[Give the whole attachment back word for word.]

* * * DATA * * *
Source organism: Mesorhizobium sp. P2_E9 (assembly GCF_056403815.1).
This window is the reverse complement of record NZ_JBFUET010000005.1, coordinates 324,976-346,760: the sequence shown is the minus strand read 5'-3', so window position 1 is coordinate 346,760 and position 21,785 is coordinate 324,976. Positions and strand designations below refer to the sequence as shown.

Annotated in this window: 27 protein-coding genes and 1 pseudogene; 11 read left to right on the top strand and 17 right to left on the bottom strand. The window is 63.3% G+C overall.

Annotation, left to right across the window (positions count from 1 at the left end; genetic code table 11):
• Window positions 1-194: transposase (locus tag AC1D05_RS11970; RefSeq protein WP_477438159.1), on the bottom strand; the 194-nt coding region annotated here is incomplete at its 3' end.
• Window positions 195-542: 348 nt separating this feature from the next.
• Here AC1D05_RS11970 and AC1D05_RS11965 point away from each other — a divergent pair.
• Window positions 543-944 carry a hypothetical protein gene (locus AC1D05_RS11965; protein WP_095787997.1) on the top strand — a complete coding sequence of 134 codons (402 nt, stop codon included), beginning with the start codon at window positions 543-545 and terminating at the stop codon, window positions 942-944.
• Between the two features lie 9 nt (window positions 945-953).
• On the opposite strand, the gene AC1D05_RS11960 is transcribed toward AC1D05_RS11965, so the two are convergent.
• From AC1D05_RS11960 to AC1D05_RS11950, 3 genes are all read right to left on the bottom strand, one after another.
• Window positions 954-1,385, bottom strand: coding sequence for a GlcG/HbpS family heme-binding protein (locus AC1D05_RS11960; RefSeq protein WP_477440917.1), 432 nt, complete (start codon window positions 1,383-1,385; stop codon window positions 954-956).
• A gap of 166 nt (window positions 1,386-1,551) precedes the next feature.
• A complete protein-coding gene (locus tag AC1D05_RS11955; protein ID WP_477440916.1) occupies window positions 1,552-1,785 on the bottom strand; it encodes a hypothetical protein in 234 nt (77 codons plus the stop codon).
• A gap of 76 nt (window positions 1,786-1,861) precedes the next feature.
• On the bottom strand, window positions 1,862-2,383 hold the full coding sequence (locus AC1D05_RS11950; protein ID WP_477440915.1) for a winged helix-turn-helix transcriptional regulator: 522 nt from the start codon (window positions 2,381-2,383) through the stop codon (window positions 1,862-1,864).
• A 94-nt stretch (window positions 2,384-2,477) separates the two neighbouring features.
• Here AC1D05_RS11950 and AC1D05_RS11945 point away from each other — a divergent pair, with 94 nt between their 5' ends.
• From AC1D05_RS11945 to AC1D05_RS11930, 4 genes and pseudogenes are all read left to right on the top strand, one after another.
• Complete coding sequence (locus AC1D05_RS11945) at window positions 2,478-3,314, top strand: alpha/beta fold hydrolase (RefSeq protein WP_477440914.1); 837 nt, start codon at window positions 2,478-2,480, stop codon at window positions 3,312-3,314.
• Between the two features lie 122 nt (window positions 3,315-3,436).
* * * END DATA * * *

Source organism: Mesorhizobium sp. P2_E9 (assembly GCF_056403815.1).
This window is the reverse complement of record NZ_JBFUET010000005.1, coordinates 324,976-346,760: the sequence shown is the minus strand read 5'-3', so window position 1 is coordinate 346,760 and position 21,785 is coordinate 324,976. Positions and strand designations below refer to the sequence as shown.

Annotated in this window: 27 protein-coding genes and 1 pseudogene; 11 read left to right on the top strand and 17 right to left on the bottom strand. The window is 63.3% G+C overall.

Annotation, left to right across the window (positions count from 1 at the left end; genetic code table 11):
• Window positions 1-194: transposase (locus tag AC1D05_RS11970; RefSeq protein WP_477438159.1), on the bottom strand; the 194-nt coding region annotated here is incomplete at its 3' end.
• Window positions 195-542: 348 nt separating this feature from the next.
• Here AC1D05_RS11970 and AC1D05_RS11965 point away from each other — a divergent pair.
• Window positions 543-944 carry a hypothetical protein gene (locus AC1D05_RS11965; protein WP_095787997.1) on the top strand — a complete coding sequence of 134 codons (402 nt, stop codon included), beginning with the start codon at window positions 543-545 and terminating at the stop codon, window positions 942-944.
• Between the two features lie 9 nt (window positions 945-953).
• On the opposite strand, the gene AC1D05_RS11960 is transcribed toward AC1D05_RS11965, so the two are convergent.
• From AC1D05_RS11960 to AC1D05_RS11950, 3 genes are all read right to left on the bottom strand, one after another.
• Window positions 954-1,385, bottom strand: coding sequence for a GlcG/HbpS family heme-binding protein (locus AC1D05_RS11960; RefSeq protein WP_477440917.1), 432 nt, complete (start codon window positions 1,383-1,385; stop codon window positions 954-956).
• A gap of 166 nt (window positions 1,386-1,551) precedes the next feature.
• A complete protein-coding gene (locus tag AC1D05_RS11955; protein ID WP_477440916.1) occupies window positions 1,552-1,785 on the bottom strand; it encodes a hypothetical protein in 234 nt (77 codons plus the stop codon).
• A gap of 76 nt (window positions 1,786-1,861) precedes the next feature.
• On the bottom strand, window positions 1,862-2,383 hold the full coding sequence (locus AC1D05_RS11950; protein ID WP_477440915.1) for a winged helix-turn-helix transcriptional regulator: 522 nt from the start codon (window positions 2,381-2,383) through the stop codon (window positions 1,862-1,864).
• A 94-nt stretch (window positions 2,384-2,477) separates the two neighbouring features.
• Here AC1D05_RS11950 and AC1D05_RS11945 point away from each other — a divergent pair, with 94 nt between their 5' ends.
• From AC1D05_RS11945 to AC1D05_RS11930, 4 genes and pseudogenes are all read left to right on the top strand, one after another.
• Complete coding sequence (locus AC1D05_RS11945) at window positions 2,478-3,314, top strand: alpha/beta fold hydrolase (RefSeq protein WP_477440914.1); 837 nt, start codon at window positions 2,478-2,480, stop codon at window positions 3,312-3,314.
• Between the two features lie 122 nt (window positions 3,315-3,436).